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Legal protections of children are expansive in the UK, and they include criminal law provisions that punish those who engage in inappropriate activity – whether intended by the alleged perpetrator to be sexual or not – with a child. Sometimes, though, these laws can punish what was in reality an innocent act, or a mistaken one if the child happens to be around the age of majority. If you have been charged with an offence due to kissing a minor, or you believe you might be, this article contains everything you need to know about what might happen next. Remember, though, that the best advice comes from a qualified criminal defence solicitor, so we provide information on how to get in touch with one at the end.
The law on offences against minors across the whole of the UK varies depending on whether you are in England and Wales, Scotland, or Northern Ireland. This is because Scotland and Northern Ireland have their own respective criminal laws, which can differ in important respects from the criminal laws of England and Wales. This article relates to the law in England and Wales.
In England and Wales, there are laws against some forms of kissing of a minor, depending on a number of factors and considerations. These include:
Generally speaking, it is illegal to kiss a minor (whether male or female) if they are under the age of 16 and the kissing amounts to sexual activity. Exactly what counts as ‘sexual activity’ is wide ranging, and the law only says that something is sexual if a reasonable person would consider it to be sexual by nature. This means there is a ‘common sense’ understanding of what sexual means – if to the investigating officer or prosecuting lawyer considers it to be sexual, that is enough to proceed.
Some examples of non-criminal kissing might include:
Some examples of criminal kissing might include:
If the alleged perpetrator is over the age of 18 and the investigating officer or prosecuting lawyer determines the kissing to be ‘sexual’ in nature, the charge is most likely to be the offence of ‘sexual activity with a child’ under Section 9 of the Sexual Offences Act 2003.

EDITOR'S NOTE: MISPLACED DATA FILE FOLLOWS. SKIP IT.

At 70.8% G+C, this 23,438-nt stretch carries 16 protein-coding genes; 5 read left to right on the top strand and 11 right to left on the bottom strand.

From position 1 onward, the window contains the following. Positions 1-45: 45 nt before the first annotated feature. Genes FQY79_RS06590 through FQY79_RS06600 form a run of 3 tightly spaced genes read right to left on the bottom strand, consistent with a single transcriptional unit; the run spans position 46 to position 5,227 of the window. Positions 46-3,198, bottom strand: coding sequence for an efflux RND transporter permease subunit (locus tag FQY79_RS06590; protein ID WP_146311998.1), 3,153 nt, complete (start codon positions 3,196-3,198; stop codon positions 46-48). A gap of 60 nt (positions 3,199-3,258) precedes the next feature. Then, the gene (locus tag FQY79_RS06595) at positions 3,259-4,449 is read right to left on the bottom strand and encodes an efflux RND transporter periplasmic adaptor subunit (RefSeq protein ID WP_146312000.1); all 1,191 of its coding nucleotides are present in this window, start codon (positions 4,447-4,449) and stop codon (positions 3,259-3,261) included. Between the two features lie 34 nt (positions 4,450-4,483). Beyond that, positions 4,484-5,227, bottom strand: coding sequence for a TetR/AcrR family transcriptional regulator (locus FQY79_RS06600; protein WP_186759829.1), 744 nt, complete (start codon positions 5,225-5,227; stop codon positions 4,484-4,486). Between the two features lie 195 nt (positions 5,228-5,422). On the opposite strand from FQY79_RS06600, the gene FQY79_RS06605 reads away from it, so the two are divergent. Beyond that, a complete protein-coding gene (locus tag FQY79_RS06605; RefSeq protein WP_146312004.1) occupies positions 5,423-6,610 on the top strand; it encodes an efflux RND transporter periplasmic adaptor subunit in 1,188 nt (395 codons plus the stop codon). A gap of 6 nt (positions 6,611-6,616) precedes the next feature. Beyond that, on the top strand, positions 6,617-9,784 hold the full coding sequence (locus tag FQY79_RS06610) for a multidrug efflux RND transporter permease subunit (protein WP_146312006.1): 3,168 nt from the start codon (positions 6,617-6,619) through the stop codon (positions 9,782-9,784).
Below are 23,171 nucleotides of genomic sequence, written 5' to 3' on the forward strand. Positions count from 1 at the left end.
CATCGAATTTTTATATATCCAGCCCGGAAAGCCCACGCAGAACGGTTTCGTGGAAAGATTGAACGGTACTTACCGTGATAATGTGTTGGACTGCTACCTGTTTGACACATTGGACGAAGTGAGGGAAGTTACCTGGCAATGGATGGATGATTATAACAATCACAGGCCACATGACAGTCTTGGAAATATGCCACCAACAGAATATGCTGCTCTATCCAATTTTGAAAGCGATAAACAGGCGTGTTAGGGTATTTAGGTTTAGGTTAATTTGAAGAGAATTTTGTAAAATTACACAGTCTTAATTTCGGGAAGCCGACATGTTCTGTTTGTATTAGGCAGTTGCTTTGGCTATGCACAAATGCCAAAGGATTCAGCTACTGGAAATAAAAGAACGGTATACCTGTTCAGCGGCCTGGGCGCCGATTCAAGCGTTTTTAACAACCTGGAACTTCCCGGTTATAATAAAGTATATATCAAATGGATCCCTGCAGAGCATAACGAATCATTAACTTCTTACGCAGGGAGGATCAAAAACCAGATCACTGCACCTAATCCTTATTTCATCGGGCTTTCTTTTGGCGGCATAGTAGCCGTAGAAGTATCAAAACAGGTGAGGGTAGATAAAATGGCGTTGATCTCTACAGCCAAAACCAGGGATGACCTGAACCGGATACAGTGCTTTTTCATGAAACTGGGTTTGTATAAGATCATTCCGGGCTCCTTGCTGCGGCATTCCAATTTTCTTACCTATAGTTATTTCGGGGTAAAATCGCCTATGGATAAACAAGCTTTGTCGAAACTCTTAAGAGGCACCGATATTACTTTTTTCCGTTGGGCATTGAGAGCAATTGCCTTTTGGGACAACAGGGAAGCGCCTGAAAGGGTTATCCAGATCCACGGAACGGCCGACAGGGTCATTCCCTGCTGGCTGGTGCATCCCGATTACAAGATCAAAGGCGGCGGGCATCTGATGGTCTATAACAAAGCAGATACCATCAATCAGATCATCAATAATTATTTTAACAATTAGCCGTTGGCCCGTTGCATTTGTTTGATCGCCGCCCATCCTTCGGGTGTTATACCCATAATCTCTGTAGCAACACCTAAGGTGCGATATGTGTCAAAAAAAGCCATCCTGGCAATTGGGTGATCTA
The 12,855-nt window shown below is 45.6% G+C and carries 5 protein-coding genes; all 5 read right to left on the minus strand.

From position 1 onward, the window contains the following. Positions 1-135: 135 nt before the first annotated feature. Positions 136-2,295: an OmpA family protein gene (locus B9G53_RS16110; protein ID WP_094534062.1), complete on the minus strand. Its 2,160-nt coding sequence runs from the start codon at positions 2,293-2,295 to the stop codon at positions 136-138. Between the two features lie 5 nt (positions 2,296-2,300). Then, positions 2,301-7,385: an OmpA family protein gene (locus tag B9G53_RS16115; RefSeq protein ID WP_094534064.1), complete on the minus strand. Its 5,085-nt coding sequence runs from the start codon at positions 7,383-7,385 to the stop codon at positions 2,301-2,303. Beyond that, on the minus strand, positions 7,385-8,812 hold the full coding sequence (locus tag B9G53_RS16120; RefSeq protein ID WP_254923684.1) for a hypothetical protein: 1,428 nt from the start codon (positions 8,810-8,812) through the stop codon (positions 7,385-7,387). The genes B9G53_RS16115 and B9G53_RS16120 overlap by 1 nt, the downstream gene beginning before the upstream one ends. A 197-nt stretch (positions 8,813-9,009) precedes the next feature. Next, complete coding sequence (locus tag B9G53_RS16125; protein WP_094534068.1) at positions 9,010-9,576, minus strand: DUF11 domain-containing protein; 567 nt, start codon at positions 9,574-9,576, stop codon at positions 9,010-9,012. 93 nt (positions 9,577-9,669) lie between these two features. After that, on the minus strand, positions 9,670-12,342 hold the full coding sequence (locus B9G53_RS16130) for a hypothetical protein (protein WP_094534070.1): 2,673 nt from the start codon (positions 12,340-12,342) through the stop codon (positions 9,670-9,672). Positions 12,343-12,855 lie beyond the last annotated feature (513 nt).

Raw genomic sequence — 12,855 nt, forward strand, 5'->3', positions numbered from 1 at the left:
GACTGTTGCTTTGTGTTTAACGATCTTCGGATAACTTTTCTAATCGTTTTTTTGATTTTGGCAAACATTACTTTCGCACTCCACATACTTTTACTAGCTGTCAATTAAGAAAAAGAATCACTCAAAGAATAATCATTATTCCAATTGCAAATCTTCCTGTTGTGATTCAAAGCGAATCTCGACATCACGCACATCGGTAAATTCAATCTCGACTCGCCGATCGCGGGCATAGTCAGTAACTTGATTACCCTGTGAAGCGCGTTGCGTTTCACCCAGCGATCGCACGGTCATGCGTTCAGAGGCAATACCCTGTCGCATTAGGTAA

There are two ways in which this offence might arise, as stipulated in the wording of section 9:
A person also commits an offence if they cause or incite a child to engage in sexual activity (under section 10 of the SOA 2003). If the child is a family member, a special offence applies under section 25 of ‘sexual activity with a child family member’.
Anyone found guilty of the offence laid out above under section 9(1) could be liable on summary conviction (i.e. in the Magistrate’s Court) to imprisonment for up to 6 months, or a fine, or both. If convicted on indictment, i.e. by the Crown Court, the guilty party could be sent to prison for up to 14 years.
If found guilty of causing or inciting a child to engage in sexual activity, the offender may face up to 14 years in prison. Likewise, if convicted of a section 25 offence (sexual activity with a child family member), the maximum term is 14 years’ imprisonment.
The short answer is yes. If the kissing amounts to sexual activity per the SOA 2003, you could be sentenced to up to 14 years’ imprisonment for kissing a child.